Mind you, when the visibility on the road is down to 50%, it’s not in your best interest to pull off a feat. Even though riding in the rain can be a lot of fun, it’s no time to channel your inner daredevil. We’d say better safe than sorry.

3. Slow and Steady

At the risk of sounding like a sign at the back of an Indian truck, “Speed thrills, but it kills”. Yes, you may be all powered up at the idea of zipping through the roads when it’s pouring but let’s not forget, there’s a reason that roads come with a speed limit. The rains spell bad news for your tyres if you’re overspeeding and they all the more prone to skidding, so go easy on that throttle! Good tyres ensure better grip on the road, especially when it’s raining so check those bad boys before you embark on a road trip.

4. Gear up

But before all this, let’s just take a step back, and rewind back to the moment when you’re getting ready for the ride. It’s a no-brainer but you can’t go on a long ride in the rain without getting drenched. That’s not ideal especially if you’re venturing off on a road trip. It helps checking everything off your mental checklist - waterproof jacket, waterproof boots, gloves, and helmet. Checked all? Let’s go!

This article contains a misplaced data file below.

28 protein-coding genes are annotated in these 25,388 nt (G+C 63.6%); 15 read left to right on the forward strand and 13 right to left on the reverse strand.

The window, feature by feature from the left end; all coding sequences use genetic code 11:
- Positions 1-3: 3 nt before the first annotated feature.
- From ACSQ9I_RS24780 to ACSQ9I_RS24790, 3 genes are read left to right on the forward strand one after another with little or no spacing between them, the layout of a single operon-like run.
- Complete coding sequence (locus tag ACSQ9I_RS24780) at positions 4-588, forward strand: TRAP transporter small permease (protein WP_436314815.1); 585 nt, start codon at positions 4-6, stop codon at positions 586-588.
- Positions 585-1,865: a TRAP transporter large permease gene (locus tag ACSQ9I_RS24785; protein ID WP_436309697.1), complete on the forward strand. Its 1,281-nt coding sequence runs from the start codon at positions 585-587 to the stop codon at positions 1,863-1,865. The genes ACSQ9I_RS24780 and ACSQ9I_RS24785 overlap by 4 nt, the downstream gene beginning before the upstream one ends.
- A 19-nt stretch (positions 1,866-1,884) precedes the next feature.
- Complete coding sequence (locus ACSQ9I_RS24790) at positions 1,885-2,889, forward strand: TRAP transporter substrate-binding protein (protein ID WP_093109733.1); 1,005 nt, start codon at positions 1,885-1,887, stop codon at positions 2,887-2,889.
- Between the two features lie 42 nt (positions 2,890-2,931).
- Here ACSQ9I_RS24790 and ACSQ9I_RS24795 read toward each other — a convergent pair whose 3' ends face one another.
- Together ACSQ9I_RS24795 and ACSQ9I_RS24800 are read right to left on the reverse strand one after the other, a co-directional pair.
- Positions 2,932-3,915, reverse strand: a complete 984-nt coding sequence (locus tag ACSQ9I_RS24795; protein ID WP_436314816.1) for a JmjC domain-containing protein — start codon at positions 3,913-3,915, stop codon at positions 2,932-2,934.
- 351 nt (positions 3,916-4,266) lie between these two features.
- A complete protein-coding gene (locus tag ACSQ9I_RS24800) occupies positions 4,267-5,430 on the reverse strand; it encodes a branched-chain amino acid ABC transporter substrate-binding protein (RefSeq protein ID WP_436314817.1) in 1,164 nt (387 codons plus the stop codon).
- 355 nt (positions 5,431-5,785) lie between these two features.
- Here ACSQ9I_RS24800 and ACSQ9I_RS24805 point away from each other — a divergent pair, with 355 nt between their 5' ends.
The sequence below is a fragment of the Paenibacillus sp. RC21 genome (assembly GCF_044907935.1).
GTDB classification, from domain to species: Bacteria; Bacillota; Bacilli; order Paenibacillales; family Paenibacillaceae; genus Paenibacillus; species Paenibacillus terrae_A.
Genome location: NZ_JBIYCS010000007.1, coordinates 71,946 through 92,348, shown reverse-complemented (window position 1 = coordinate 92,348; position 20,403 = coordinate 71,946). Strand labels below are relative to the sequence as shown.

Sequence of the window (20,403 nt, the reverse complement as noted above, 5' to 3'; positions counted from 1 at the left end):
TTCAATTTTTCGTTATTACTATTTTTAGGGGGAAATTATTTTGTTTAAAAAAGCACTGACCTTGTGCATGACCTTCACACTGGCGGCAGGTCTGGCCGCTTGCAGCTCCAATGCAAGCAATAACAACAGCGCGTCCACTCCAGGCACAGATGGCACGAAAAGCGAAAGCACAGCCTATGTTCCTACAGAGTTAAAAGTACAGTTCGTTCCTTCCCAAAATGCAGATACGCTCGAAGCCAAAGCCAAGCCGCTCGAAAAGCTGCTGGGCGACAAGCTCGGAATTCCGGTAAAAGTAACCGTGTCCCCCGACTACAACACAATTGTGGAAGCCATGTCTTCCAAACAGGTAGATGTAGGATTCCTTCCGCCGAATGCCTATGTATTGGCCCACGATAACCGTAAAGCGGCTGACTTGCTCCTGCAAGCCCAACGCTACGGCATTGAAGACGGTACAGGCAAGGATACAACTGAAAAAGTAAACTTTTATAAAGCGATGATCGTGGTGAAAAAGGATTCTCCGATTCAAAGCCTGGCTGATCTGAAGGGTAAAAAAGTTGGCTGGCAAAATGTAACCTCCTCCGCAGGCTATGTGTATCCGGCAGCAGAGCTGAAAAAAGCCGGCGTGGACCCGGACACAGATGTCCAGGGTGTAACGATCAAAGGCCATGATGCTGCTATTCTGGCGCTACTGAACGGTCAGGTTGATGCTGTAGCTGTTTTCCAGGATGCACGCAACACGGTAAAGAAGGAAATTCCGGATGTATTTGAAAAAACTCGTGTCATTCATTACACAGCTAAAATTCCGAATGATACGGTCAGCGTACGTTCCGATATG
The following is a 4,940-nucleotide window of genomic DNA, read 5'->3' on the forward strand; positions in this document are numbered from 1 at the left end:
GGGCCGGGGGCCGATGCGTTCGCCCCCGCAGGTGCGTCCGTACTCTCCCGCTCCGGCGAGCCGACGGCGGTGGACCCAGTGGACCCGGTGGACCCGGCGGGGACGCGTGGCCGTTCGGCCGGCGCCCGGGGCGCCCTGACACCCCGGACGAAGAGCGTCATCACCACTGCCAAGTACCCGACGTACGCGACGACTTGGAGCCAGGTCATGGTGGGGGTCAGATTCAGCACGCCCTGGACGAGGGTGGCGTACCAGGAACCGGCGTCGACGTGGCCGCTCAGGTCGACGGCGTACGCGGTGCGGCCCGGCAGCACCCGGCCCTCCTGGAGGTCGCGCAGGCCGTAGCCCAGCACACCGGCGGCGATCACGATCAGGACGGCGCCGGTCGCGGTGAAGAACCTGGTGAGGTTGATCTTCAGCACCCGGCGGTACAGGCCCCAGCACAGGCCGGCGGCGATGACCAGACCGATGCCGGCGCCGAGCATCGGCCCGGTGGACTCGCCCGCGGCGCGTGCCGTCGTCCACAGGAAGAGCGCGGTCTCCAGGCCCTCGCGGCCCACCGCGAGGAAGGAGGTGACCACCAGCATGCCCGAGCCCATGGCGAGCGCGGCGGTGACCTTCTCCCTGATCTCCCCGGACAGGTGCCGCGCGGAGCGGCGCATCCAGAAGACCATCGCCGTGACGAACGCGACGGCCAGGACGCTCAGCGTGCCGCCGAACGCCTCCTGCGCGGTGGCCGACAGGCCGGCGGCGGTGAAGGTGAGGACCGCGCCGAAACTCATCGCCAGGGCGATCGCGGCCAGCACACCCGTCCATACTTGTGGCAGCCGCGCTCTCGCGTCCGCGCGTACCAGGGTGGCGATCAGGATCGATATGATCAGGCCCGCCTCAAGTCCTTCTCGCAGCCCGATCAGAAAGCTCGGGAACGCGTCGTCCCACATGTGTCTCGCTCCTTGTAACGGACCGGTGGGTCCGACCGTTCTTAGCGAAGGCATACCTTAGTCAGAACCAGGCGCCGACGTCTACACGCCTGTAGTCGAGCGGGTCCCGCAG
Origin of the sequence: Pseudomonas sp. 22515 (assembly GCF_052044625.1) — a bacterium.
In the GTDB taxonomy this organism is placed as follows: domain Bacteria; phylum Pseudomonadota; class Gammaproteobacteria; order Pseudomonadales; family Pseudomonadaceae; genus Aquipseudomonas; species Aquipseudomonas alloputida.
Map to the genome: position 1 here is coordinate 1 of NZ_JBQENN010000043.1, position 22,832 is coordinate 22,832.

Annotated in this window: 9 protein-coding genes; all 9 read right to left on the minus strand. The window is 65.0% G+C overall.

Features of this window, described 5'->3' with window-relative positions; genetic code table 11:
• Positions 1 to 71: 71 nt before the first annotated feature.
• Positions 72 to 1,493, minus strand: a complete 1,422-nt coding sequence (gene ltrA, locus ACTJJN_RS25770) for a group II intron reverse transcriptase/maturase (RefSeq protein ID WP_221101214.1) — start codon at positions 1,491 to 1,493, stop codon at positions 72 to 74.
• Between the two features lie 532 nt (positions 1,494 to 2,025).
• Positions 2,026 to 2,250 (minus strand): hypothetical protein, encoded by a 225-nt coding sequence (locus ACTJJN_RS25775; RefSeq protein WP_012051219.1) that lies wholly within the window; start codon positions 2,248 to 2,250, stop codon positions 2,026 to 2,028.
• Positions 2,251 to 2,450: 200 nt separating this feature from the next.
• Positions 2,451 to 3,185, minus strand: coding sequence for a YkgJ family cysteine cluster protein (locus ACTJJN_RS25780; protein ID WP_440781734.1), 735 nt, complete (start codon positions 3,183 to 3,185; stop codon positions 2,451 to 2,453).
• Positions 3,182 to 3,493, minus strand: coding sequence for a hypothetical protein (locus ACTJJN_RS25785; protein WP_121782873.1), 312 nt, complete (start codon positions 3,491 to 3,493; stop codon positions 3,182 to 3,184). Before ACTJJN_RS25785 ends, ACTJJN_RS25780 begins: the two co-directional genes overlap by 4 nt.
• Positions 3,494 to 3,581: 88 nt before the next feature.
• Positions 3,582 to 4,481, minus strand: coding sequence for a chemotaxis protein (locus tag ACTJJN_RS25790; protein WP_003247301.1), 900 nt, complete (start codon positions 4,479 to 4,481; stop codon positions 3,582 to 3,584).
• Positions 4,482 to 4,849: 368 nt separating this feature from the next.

5. Fuel and Refuel

What if you get stuck in an isolated area with an empty tank? Just imagine the horror of running out of fuel in the midst of nowhere and not having access to a fuel refilling station. As it happens, most fuel pumps in the hilly areas or even the more secluded spots, are likely to shut down early in the evening. To avoid the inconvenience of getting stuck without fuel in your bike, keep an eye out for your fuel indicator, and make sure that you fuel up whenever you get a chance.

In the unlikely scenario that your bike still breaks down in the middle of nowhere, take a quick peek at your spark plug and see if it needs to be wiped. If water has seeped through your fuel tank, look for the closest fuel station, drain and refill. If the bike is still giving you a hard time, you’re in luck. We understand that taking your own bike out during the monsoon is a risky bid and so we recommend that you skip the headache and get a bike on rent.